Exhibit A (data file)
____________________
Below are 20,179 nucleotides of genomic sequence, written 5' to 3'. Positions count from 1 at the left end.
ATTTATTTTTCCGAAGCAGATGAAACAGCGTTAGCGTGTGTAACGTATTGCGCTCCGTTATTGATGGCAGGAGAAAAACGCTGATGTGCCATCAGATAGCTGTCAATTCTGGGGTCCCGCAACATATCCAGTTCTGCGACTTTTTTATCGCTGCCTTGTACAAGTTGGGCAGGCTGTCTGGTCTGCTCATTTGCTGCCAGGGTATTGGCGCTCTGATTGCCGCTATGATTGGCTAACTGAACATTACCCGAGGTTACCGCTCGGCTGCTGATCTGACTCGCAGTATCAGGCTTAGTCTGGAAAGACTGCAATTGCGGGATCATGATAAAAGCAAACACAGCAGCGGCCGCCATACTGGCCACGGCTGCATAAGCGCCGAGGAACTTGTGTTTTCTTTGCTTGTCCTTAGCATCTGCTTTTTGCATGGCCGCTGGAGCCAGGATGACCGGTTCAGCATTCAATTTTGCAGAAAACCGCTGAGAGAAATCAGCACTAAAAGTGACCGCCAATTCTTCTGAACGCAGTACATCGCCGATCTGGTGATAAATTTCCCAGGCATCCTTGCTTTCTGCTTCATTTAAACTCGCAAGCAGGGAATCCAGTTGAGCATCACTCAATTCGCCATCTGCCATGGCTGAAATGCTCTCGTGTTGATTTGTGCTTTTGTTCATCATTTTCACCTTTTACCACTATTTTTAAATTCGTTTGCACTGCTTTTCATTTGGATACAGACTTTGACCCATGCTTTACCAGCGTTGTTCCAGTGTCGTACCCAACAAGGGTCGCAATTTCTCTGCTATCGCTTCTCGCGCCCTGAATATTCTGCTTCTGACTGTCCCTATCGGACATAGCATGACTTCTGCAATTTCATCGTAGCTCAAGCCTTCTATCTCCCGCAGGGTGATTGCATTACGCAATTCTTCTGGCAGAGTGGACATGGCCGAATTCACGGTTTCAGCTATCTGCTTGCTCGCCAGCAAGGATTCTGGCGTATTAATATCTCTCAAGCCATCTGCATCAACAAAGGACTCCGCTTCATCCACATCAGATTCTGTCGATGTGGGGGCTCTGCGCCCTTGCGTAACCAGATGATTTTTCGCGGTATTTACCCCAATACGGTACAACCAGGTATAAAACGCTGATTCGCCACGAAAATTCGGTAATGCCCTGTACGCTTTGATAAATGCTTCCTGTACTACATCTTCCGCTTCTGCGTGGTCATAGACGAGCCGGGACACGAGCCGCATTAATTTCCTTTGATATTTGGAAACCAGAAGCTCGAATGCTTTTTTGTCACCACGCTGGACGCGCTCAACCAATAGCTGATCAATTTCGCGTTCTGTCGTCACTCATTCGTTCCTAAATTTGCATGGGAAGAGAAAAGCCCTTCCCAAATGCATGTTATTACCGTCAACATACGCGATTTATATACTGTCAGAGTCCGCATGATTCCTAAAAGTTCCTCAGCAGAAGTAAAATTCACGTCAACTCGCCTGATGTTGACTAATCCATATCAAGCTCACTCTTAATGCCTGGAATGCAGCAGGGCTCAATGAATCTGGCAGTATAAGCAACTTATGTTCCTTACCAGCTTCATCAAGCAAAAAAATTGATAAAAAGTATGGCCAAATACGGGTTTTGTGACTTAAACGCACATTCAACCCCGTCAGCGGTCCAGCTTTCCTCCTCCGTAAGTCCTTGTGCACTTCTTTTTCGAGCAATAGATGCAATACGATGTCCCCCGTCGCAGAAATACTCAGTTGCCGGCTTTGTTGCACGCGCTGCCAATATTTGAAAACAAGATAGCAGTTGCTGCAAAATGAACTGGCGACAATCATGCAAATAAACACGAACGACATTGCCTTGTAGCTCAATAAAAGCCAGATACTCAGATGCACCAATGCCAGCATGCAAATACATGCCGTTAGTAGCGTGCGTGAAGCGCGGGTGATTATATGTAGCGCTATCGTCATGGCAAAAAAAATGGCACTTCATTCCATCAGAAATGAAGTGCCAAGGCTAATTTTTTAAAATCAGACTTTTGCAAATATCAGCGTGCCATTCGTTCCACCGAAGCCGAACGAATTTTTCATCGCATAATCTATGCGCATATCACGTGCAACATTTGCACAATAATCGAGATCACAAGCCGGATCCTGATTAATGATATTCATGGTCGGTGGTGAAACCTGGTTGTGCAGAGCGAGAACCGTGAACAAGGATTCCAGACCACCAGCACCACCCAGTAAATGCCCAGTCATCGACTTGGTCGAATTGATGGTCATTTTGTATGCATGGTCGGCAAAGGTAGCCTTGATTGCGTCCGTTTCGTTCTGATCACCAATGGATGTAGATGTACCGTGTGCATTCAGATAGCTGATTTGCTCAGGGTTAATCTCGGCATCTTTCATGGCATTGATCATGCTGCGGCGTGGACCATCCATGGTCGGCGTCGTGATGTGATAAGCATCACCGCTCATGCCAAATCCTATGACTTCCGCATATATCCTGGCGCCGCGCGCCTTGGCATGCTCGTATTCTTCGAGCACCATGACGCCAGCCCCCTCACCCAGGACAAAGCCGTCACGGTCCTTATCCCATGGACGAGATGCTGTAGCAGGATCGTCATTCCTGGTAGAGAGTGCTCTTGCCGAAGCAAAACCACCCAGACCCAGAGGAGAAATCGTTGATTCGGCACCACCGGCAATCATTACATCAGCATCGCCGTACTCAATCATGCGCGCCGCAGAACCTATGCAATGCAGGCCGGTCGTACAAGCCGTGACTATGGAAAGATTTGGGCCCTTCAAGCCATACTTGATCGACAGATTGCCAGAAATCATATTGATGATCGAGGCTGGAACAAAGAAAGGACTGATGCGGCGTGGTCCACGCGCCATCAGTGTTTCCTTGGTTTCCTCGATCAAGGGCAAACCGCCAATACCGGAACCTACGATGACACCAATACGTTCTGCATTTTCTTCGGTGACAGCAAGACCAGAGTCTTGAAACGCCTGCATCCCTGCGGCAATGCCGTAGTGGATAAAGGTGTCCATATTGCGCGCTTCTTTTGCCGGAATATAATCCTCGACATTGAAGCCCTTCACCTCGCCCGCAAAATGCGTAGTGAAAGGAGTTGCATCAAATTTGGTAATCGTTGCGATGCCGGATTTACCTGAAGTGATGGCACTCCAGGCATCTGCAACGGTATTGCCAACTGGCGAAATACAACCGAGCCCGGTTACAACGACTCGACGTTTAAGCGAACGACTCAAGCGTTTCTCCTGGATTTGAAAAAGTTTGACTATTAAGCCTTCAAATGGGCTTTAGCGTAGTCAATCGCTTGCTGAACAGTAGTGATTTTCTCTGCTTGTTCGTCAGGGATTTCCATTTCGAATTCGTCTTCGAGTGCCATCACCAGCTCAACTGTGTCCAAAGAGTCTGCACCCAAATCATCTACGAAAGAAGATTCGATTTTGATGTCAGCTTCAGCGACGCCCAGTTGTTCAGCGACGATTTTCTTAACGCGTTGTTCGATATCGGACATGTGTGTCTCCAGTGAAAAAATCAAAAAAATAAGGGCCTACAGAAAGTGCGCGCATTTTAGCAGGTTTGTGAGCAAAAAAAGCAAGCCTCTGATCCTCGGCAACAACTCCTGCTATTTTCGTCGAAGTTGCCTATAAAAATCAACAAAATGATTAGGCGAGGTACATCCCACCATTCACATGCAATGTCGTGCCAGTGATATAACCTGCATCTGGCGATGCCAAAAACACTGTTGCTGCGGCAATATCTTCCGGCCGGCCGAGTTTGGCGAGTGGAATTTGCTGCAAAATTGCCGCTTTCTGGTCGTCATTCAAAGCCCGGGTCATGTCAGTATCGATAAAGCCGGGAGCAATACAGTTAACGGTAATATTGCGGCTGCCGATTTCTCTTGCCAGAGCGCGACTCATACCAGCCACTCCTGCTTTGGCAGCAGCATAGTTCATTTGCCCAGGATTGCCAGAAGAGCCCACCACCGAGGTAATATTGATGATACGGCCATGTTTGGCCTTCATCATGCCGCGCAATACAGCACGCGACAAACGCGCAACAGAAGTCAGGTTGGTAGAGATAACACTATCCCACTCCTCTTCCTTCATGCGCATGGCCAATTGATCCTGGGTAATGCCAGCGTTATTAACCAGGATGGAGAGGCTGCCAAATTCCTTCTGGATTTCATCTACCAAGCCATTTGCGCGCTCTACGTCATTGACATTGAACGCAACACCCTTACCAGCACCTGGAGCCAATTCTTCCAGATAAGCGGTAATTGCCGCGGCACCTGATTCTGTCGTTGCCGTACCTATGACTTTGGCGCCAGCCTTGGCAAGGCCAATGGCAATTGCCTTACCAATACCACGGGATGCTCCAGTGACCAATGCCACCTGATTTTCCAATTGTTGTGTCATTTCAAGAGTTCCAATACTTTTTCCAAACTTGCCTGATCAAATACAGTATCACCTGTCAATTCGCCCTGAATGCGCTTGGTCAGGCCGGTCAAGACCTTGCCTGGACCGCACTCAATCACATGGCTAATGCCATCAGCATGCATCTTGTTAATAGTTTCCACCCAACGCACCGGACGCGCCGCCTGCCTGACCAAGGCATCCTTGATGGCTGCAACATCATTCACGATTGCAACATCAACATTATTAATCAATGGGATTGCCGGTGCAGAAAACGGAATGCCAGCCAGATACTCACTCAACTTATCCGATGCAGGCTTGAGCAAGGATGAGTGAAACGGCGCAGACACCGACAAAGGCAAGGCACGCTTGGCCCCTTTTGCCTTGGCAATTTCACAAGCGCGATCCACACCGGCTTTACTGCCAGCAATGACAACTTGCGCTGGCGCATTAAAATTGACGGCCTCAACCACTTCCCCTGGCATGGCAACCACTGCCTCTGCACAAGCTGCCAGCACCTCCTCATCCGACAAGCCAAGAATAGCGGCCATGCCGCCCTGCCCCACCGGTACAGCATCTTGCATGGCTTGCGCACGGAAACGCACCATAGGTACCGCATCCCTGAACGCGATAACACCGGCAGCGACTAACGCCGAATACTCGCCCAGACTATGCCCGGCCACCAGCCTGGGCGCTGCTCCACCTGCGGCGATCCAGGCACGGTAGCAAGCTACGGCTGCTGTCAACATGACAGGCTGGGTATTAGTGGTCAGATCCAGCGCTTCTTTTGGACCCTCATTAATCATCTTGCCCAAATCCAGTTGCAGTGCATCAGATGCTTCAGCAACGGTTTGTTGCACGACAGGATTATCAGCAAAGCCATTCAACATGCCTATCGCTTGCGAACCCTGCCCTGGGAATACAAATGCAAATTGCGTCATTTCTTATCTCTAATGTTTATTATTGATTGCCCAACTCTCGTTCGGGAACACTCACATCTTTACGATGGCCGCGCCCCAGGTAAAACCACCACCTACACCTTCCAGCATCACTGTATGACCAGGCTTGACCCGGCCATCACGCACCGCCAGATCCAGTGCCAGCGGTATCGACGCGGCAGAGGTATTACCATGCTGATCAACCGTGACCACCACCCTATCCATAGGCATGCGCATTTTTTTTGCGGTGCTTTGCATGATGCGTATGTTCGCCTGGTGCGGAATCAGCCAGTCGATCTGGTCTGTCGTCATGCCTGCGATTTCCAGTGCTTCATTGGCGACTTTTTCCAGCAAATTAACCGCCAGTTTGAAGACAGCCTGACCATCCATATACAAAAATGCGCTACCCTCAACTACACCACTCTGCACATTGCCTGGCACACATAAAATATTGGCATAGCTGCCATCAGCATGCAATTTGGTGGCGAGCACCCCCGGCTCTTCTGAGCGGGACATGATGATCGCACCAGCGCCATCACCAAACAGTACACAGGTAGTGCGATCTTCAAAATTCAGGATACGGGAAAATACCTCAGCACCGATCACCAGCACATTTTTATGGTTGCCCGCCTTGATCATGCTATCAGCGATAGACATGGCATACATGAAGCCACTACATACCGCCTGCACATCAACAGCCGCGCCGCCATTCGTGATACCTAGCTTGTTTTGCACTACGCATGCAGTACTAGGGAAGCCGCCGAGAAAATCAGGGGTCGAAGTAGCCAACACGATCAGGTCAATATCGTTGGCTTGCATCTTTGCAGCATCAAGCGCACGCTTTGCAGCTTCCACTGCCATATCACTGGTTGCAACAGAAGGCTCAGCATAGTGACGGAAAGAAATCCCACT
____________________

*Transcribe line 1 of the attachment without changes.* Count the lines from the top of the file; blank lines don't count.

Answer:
Below are 20,179 nucleotides of genomic sequence, written 5' to 3'. Positions count from 1 at the left end.